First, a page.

Binary categorical variables are variables with exactly two possible values. In a regression model, these two values are generally coded as 1 or 0. For example, a multiple regression equation from the survey dataset might look like this:

score=32.7+8.5hours_studied+22.5breakfast\text{score} = 32.7 + 8.5*\text{hours\_studied} + 22.5* \text{breakfast}

breakfast is a binary categorical predictor with two possible values: “ate breakfast,” which is coded as 1 in the model and “didn’t eat breakfast,” which is coded as 0. If we substitute these values for breakfast in the regression equation, we end up with two equations: one for each group.

For breakfast eaters, we substitute 1 for breakfast and simplify:

score=32.7+8.5hours_studied+22.51score=32.7+8.5hours_studied+22.5score=(32.7+22.5)+8.5hours_studiedscore=55.2+8.5hours_studied\begin{aligned} \text{score} = 32.7 + 8.5*\text{hours\_studied} + 22.5*\bm{1}& \\ \text{score} = 32.7 + 8.5*\text{hours\_studied} + 22.5& \\ \text{score} = (32.7 + 22.5) + 8.5*\text{hours\_studied}& \\ \text{score} = 55.2 + 8.5*\text{hours\_studied}& \\ \end{aligned}

For the group that didn’t eat breakfast, we substitute 0 for breakfast and simplify:

score=32.7+8.5hours_studied+22.50score=32.7+8.5hours_studied+0score=32.7+8.5hours_studied\begin{aligned} \text{score} = 32.7 + 8.5*\text{hours\_studied} + 22.5*\bm{0}& \\ \text{score} = 32.7 + 8.5*\text{hours\_studied} + 0& \\ \text{score} = 32.7 + 8.5*\text{hours\_studied}& \\ \end{aligned}

If we inspect these two equations, we see that the only difference is the larger intercept for the group that ate breakfast (55.2) compared to the group that didn’t eat breakfast (32.7). The coefficient on hours_studied is the same for both groups.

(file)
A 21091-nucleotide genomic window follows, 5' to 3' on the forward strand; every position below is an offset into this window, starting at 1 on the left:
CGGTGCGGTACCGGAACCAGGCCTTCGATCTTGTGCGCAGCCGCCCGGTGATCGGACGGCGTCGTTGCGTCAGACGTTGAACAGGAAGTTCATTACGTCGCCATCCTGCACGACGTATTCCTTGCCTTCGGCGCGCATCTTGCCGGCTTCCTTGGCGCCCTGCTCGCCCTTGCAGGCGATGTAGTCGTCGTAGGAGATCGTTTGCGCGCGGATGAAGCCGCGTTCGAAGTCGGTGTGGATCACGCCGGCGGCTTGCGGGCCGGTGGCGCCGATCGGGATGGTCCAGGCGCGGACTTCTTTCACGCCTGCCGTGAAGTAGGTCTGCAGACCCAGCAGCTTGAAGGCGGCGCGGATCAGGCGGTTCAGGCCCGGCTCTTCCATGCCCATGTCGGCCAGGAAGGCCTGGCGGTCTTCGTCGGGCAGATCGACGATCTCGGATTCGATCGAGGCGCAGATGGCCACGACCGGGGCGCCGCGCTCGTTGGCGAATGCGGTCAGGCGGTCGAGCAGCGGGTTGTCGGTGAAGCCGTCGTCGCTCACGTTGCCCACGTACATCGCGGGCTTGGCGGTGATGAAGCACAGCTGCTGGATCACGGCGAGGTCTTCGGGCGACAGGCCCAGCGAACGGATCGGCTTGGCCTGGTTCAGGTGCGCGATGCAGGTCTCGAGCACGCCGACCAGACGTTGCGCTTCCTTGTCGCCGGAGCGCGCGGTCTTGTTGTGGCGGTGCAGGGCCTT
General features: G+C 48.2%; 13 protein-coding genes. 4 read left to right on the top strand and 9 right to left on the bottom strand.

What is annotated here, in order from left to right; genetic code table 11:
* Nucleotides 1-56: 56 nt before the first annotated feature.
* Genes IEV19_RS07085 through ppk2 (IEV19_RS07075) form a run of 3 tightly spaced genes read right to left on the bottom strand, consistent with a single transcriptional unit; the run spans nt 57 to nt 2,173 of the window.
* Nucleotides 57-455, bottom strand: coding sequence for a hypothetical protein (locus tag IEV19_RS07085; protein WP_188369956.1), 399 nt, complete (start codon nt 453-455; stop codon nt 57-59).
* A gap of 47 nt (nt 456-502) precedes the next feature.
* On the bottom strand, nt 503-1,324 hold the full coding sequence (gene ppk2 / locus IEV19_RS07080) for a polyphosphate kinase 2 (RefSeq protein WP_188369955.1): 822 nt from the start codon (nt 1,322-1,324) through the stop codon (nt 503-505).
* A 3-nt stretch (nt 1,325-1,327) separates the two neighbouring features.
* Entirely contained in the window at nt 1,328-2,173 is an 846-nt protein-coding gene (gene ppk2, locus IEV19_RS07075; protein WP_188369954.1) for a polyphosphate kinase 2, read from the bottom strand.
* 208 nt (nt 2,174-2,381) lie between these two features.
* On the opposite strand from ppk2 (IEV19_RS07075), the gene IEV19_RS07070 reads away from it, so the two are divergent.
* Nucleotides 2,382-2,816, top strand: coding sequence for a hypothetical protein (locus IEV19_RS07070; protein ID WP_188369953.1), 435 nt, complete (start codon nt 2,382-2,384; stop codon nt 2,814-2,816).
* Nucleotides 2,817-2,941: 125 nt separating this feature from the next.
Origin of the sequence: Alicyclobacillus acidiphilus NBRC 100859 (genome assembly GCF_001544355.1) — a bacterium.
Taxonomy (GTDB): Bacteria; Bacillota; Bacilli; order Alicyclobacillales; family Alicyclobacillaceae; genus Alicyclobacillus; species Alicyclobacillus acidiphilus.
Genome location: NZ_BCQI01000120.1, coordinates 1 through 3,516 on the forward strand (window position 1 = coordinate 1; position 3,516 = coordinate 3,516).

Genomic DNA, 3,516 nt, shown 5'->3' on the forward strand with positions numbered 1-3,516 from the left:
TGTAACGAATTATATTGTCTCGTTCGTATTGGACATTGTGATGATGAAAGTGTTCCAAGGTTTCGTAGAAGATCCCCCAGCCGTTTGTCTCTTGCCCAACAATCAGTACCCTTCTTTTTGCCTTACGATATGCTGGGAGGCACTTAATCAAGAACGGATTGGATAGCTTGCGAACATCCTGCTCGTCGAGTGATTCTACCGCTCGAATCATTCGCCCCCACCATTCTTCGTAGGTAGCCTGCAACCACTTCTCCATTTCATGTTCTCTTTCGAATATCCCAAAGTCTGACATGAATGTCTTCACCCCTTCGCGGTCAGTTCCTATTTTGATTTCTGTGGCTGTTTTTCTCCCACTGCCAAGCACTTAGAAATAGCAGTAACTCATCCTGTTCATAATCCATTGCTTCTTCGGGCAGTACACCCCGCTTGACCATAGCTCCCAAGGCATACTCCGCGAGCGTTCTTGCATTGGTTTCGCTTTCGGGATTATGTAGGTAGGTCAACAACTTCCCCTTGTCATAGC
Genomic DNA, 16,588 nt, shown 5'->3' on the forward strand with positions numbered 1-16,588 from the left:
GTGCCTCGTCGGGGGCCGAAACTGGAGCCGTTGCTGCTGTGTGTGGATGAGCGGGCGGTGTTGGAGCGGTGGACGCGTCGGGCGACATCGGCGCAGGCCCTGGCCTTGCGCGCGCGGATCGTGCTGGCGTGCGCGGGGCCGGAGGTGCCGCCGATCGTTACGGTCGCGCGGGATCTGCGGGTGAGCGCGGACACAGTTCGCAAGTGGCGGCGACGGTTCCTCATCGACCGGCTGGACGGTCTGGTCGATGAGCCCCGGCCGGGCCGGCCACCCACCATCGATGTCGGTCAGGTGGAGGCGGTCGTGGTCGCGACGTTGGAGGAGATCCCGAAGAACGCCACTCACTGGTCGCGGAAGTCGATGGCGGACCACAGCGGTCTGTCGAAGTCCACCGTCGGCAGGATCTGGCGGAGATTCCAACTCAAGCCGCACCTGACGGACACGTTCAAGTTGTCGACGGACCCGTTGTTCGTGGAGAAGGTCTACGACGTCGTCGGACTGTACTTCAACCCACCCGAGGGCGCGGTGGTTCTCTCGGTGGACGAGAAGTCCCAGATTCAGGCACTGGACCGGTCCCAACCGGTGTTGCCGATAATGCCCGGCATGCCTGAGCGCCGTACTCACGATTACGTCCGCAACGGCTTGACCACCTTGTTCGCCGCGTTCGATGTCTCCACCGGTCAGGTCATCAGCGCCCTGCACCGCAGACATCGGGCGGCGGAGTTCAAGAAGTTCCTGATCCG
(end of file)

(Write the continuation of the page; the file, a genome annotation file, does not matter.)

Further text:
We can visualize this regression equation by adding both lines to the scatter plot of score and hours_studied with plt.plot() as follows:

import seaborn as sns import matplotlib.pyplot as plt sns.lmplot(x='hours_studied', y='score', hue='breakfast', markers=['o', 'x'], fit_reg=False, data=survey) plt.plot(survey.hours_studied, 32.7+8.5*survey.hours_studied, color='blue',linewidth=5) plt.plot(survey.hours_studied, 55.2+8.5*survey.hours_studied, color='orange',linewidth=5) plt.show()

Plot showing hours studied on the x-axis and score on the y-axis. Two parallel regression lines run in a positive direction over the scatter plot: the line for the group that didn't eat breakfast starts at a lower intercept than the line for the group that did eat breakfast.

From the plot, we can see the regression lines have the same slope. The orange line for the breakfast-eaters starts higher, but increases at the same rate as the blue line for the group that didn’t eat breakfast.



Code has been provided for you in script.py to fit a regression model predicting port3 based on math1 and address. The fitted model has been saved as model1. Use .params to print the intercept and coefficients from the results and inspect the coefficient for address.


The variable address has two values: R for rural (coded as address = 0 in the model) and U for urban (coded as address = 1). Because we’ve included this binary variable in our model, we’ve actually fit two separate regression lines: one for students who live at a rural address, and one for students who live at an urban address.

Using the output from the model, write out the regression equation for when address is equal to R and save the value of the intercept as interceptR. Then, write out the regression equation for when address is equal to U and save the value of the intercept as interceptU. Finally, since the slope on math1 will be the same for both equations, save this value as slope. Round all final values to one decimal place (i.e., the tenth’s place).


The code for the scatter plot of port3 and math1 has been provided for you in script.py. Using the regression equations you created in the last checkpoint, add a blue line to the scatter plot for rural addresses.


Using the regression equations with rounded values that you created in the second step, add an orange line to the scatter plot for urban addresses. What’s similar about the two lines you just plotted? What’s different?

Take this course for free

Mini Info Outline Icon
By signing up for Codecademy, you agree to Codecademy's Terms of Service & Privacy Policy.

Or sign up using:

Already have an account?